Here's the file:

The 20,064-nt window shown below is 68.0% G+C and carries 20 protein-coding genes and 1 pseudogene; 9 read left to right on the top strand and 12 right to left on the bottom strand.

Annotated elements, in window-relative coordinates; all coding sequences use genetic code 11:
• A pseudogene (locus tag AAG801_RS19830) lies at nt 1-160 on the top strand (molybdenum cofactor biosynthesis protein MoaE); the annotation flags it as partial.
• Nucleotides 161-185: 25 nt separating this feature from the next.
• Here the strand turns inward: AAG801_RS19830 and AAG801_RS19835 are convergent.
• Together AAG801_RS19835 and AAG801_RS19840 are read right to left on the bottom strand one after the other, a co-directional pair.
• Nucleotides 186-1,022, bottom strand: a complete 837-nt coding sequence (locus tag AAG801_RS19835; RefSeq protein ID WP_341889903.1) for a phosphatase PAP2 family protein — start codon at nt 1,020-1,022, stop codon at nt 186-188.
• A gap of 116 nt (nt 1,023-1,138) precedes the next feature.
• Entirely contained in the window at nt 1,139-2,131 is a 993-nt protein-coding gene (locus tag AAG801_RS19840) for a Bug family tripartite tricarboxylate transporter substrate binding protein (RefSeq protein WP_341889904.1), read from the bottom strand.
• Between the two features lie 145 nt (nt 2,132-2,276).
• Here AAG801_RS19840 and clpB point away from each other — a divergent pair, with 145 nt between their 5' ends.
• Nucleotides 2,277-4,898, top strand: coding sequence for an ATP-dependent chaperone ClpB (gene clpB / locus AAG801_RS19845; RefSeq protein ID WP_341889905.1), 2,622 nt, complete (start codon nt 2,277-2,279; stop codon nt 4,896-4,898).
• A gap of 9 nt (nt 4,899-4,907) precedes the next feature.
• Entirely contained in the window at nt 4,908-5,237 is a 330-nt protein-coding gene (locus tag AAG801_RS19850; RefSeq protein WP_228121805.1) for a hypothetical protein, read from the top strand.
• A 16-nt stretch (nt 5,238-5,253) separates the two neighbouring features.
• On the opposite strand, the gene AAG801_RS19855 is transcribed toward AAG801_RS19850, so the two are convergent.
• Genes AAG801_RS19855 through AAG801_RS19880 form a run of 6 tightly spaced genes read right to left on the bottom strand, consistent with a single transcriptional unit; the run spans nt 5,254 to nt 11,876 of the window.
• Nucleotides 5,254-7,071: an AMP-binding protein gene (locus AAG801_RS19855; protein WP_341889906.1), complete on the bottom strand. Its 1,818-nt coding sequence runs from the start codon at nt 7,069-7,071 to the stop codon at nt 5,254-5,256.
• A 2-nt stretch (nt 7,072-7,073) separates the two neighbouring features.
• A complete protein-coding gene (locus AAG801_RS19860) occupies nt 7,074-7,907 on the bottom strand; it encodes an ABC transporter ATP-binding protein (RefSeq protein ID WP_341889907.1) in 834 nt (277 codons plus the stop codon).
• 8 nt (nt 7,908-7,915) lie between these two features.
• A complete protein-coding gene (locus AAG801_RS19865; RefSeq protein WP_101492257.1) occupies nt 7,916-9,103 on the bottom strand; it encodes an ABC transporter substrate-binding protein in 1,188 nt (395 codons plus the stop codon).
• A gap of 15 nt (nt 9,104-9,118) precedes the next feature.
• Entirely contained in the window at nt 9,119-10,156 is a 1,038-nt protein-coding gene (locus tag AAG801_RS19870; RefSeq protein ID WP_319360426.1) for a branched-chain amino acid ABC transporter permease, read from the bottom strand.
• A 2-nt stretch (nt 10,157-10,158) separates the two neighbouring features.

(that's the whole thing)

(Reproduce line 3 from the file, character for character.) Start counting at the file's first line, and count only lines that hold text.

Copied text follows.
• A pseudogene (locus tag AAG801_RS19830) lies at nt 1-160 on the top strand (molybdenum cofactor biosynthesis protein MoaE); the annotation flags it as partial.